Sue China for Trillions of Dollars: A UK Think Tank Suggests China Pay up for Virus Damages

Xiao Yijiu/Xinhua via AP

In this photo released by China’s Xinhua News Agency, a medical staff member wearing protective a suit works in the department of infectious diseases at Wuhan Union Hospital in Wuhan in central China’s Hubei Province, Tuesday, Jan. 28, 2020. Hong Kong’s leader announced Tuesday that all rail links to mainland China will be cut starting Friday as fears grow about the spread of a new virus. (Xiao Yijiu/Xinhua via AP)

The coronavirus that came out of Wuhan, China, has cost the entire world both in lives and in finances as governments around the world poured their coffers out to save as many of their people as they could.

According to the Sydney Morning Herald, a Think Tank added up the cost and the crimes, and concluded that China owes the globe a lot of money for their irresponsibility and incompetence when it came to stopping the virus before it could become a global pandemic:

The report said damages should be for at least the £3.2 ($6.5 trillion) being spent by G7 nations propping up their domestic economies as governments forced their citizens to stay at home so they could try and contain the disease’s spread.

According to the report, Coronavirus Compensation? by conservative London think tank The Henry Jackson Society, China could be sued under 10 possible legal avenues, including the International Health Regulations, which were beefed up after the SARS outbreak, which China also tried to cover up.

The report said had China provided accurate information at an early juncture, “the infection would not have left China.”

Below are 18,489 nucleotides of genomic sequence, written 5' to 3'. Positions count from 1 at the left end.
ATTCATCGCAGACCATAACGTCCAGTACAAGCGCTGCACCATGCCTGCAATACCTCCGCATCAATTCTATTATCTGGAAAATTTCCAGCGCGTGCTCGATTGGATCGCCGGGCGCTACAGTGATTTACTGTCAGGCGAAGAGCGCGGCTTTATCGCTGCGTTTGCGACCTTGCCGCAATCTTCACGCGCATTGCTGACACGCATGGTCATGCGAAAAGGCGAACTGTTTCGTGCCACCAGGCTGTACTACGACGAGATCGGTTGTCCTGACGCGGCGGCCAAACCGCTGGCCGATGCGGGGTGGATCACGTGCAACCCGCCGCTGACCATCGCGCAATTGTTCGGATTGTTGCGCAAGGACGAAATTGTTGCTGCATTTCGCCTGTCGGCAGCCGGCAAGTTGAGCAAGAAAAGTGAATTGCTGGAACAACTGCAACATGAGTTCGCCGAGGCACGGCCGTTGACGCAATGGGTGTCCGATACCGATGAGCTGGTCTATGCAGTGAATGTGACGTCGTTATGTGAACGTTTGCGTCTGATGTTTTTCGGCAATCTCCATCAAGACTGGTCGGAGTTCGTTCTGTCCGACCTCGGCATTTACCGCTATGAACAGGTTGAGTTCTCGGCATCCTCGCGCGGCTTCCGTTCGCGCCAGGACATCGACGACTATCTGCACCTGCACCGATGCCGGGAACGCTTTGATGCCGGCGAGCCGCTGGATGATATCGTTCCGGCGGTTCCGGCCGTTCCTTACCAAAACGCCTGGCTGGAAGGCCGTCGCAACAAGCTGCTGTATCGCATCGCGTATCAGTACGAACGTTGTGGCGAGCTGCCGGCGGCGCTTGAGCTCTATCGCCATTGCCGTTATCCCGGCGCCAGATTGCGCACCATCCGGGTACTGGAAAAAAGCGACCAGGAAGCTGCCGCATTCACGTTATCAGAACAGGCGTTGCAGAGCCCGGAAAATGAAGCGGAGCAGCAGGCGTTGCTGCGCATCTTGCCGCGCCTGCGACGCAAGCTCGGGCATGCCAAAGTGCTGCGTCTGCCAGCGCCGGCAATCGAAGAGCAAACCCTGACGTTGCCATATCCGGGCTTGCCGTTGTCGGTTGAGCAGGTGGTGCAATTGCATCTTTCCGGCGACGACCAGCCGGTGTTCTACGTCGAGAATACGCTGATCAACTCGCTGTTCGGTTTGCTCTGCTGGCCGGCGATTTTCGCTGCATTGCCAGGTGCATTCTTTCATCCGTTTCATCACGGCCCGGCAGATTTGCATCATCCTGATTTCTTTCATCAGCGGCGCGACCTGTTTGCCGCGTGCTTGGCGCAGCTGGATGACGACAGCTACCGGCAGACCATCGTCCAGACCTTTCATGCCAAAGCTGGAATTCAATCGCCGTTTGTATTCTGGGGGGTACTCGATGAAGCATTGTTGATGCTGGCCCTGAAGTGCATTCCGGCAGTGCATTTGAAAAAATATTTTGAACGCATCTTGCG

China only reported the disease to the WHO on December 31 and said there was no evidence of human-to-human transmission.

According to the report’s co-author, Matthew Henderson, the Communist Party of China has learned nothing from its failures during the SARS epidemic and after looking into various legal avenues, believes that the world may be able to get back what China stole in its negligence.

“By computing the cost of damage caused to advanced economies and assembling a series of possible legal processes to which the rules-based order can have recourse, we offer a sense of how the free world might seek recompense for the appalling harm the CCP has done,” said Henderson.

Indeed, China should not get away with unleashing this global pandemic without repercussions. Thousands have died and trillions in financial denominations in various countries have been spent in an effort to help their citizens deal with the fallout. The countries of the world should unite and hold China accountable, and try to get back what we can.